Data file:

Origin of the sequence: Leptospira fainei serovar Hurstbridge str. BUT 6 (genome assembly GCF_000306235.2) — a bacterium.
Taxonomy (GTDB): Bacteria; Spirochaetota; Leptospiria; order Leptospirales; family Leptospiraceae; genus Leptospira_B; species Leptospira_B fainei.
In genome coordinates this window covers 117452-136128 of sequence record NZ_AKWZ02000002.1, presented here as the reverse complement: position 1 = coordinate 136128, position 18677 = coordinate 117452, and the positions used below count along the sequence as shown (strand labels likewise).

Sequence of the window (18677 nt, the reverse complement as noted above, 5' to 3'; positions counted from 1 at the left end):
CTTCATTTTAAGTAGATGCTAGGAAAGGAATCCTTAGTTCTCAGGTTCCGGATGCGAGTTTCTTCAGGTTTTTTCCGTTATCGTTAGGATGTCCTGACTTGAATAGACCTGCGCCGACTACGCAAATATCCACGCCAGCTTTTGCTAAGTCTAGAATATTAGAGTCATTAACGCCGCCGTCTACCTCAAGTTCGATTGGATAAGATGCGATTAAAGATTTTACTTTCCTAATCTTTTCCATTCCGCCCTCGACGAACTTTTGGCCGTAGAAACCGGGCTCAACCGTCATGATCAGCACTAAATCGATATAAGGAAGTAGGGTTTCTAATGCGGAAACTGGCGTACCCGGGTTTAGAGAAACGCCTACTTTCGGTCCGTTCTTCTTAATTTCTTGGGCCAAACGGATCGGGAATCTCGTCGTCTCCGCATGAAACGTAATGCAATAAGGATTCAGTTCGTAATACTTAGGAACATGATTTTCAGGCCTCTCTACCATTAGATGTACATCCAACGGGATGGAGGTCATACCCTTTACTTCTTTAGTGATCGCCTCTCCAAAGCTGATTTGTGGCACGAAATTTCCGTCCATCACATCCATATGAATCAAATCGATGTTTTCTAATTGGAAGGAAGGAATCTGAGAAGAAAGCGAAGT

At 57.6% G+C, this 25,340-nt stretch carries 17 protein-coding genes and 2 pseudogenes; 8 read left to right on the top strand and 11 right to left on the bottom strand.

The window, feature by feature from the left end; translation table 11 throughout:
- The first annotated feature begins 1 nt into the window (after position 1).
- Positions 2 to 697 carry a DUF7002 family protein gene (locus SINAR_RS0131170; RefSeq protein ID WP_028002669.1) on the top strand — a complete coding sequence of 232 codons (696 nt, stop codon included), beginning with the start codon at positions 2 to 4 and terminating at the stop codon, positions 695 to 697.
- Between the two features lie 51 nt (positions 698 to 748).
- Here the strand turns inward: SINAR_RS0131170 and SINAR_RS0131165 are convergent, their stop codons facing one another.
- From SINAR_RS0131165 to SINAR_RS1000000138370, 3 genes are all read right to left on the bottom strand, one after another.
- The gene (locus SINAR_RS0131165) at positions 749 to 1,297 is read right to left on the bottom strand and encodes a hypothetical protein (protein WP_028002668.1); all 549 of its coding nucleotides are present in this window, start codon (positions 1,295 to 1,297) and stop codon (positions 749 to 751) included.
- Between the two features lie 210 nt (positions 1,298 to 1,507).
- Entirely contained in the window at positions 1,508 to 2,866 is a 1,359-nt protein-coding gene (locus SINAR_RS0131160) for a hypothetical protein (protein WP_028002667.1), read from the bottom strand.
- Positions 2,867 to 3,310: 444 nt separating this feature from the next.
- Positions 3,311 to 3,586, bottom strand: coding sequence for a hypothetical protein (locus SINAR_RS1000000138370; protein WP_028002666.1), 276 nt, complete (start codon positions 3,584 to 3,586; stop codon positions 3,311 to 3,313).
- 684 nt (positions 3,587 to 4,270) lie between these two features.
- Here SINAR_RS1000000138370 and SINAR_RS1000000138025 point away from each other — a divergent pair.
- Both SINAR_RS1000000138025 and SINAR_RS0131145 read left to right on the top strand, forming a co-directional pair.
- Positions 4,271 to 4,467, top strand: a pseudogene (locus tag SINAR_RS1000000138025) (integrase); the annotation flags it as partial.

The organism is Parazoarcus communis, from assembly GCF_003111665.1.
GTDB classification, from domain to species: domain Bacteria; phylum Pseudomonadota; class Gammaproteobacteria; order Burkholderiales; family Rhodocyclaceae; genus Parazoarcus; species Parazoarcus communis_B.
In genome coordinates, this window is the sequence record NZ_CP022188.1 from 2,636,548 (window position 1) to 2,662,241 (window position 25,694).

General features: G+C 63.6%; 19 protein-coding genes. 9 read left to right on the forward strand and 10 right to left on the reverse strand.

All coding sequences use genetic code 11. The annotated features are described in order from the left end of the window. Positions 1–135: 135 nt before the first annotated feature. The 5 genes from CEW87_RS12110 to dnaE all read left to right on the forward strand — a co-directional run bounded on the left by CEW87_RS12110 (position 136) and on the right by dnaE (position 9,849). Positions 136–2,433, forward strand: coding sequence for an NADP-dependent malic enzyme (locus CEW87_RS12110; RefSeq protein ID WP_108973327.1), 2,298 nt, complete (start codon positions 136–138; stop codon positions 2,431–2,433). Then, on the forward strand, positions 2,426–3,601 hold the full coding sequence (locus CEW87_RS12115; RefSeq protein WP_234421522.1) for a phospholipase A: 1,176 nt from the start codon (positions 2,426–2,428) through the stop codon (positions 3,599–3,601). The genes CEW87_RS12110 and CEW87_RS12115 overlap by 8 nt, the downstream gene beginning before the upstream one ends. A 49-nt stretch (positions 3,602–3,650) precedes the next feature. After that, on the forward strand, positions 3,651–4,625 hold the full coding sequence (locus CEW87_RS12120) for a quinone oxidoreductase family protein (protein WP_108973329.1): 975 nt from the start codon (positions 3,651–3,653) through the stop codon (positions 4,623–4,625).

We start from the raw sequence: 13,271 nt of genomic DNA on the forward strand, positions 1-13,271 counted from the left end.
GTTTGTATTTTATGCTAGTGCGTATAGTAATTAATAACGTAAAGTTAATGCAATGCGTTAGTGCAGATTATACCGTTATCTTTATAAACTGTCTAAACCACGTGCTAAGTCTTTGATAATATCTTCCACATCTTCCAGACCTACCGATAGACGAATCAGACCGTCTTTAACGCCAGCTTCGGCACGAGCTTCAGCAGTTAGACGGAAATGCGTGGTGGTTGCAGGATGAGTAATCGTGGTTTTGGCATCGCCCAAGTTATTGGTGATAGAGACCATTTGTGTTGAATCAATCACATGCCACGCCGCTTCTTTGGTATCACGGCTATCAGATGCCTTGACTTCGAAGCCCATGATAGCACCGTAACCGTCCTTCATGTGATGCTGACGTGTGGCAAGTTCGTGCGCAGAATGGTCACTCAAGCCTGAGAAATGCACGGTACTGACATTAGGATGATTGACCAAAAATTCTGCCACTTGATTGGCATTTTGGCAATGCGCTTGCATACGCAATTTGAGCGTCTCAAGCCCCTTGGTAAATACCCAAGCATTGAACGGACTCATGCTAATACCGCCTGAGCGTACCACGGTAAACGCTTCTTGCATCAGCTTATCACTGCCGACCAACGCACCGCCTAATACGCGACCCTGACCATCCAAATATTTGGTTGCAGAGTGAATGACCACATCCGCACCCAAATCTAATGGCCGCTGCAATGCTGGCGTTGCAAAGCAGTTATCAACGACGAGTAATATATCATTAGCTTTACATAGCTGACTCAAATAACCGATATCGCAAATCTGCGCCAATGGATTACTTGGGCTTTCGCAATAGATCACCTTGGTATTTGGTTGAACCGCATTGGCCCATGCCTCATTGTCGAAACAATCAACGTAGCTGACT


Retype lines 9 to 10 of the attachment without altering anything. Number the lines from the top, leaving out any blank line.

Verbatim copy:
- Positions 2 to 697 carry a DUF7002 family protein gene (locus SINAR_RS0131170; RefSeq protein ID WP_028002669.1) on the top strand — a complete coding sequence of 232 codons (696 nt, stop codon included), beginning with the start codon at positions 2 to 4 and terminating at the stop codon, positions 695 to 697.
- Between the two features lie 51 nt (positions 698 to 748).